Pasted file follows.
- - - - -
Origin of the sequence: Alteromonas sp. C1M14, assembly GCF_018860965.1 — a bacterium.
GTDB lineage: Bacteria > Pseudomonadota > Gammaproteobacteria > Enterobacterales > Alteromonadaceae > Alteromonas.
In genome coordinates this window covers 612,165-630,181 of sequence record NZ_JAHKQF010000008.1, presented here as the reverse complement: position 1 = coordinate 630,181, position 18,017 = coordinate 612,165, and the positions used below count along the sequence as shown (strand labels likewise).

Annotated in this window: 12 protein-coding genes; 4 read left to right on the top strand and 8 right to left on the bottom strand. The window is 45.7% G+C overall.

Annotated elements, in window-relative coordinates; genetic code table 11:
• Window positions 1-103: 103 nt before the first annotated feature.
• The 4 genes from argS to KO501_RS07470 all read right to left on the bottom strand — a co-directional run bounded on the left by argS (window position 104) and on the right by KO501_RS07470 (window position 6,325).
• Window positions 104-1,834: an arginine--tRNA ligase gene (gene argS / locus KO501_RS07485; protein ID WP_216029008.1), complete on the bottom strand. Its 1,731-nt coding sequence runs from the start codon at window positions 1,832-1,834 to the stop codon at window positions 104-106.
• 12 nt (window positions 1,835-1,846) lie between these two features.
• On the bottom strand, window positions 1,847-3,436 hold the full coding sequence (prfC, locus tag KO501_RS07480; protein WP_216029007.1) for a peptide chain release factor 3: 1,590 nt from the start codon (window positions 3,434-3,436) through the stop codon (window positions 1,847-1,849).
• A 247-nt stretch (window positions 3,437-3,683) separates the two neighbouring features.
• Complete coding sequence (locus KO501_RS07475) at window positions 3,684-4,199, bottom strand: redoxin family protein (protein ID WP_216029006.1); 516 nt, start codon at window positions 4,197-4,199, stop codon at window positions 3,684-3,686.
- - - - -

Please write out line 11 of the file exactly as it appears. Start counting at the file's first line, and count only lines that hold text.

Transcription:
• A 247-nt stretch (window positions 3,437-3,683) separates the two neighbouring features.